Hedge Funds

Hedge funds are private funds, usually only available only to high-net-worth investors (usually via a Family Office. The managers have complete flexibility to bet on both directions of the market (up or down). They charge hefty fees (typically a minimum of 2%) and share in the profits (typically 20% of profits go to the manager).

A few of these private partnerships have performed brilliantly over many years, but it’s a minuscule minority—and the very best of them tend to be closed to new investors. The problem is, hedge funds start with a huge disadvantage in every major category: fees, risk management, transparency, and liquidity.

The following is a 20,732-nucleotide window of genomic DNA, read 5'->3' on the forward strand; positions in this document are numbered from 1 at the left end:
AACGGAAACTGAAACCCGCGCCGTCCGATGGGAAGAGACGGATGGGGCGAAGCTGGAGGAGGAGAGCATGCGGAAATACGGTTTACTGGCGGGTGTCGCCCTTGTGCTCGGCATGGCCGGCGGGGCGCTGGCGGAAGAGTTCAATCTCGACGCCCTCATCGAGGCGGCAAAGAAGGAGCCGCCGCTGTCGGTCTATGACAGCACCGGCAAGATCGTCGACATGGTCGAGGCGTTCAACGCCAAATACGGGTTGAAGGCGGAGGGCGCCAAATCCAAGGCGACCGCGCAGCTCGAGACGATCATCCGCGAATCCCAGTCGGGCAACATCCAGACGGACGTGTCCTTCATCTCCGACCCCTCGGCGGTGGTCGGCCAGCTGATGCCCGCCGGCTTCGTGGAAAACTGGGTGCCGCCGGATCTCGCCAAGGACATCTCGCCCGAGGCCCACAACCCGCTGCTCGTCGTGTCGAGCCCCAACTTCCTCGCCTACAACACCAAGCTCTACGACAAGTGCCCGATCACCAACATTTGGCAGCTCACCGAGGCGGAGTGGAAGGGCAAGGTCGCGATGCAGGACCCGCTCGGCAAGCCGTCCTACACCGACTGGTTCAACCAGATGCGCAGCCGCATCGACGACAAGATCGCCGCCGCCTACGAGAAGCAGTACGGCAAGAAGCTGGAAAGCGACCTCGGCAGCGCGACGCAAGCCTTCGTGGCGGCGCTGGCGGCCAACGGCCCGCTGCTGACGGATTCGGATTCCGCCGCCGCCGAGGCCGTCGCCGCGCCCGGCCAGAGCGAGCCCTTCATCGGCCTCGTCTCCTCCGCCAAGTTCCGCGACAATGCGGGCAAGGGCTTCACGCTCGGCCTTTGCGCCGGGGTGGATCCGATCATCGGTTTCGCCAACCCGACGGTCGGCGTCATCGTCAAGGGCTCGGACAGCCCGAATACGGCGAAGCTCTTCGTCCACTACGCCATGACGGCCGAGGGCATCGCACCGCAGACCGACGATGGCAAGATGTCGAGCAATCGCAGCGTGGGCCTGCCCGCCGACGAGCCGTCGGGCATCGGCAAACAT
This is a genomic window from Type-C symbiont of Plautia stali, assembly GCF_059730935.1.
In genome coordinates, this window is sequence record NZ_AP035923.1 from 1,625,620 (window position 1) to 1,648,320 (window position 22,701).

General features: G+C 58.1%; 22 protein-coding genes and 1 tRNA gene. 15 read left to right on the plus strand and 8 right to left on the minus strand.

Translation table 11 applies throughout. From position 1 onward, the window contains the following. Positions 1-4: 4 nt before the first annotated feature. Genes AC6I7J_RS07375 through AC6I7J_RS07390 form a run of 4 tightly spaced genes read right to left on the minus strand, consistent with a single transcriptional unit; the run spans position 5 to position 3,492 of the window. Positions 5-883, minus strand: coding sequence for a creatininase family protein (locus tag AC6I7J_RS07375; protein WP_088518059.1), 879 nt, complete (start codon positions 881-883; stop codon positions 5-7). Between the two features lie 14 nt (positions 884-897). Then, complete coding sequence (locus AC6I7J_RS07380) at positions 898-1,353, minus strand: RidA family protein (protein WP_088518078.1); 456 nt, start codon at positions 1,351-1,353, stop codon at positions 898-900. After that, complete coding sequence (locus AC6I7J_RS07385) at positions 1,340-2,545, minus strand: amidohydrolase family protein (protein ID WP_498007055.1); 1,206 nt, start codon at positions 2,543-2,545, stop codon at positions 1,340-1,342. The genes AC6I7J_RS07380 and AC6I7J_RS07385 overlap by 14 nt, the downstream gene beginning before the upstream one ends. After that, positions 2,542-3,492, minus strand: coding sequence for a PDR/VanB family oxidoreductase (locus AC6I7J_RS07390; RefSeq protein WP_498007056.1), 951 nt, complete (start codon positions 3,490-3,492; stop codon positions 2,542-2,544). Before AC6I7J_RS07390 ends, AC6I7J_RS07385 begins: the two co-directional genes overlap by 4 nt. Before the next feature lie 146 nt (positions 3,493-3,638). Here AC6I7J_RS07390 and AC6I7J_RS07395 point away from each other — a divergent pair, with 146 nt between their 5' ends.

From 2009 to 2015, the average hedge fund lagged the S&P 500 for 6 years in a row.

  • A Customized Approach to Asset Allocation
    • Use Index Funds for the Core of Your Portfolio because they give you broad diversification in the most low-cost, tax-efficient way. They beat almost all Hedge Funds and Mutual Funds over the long run. For maximum diversification, we want exposure to stocks of all sizes: large-cap, midcap, small-cap, and microcap. By diversifying so broadly, you protect yourself against the risk that one part of the market might get crushed. By indexing, you enjoy the long-term upward trajectory of the market without letting fees & taxes corrode your returns.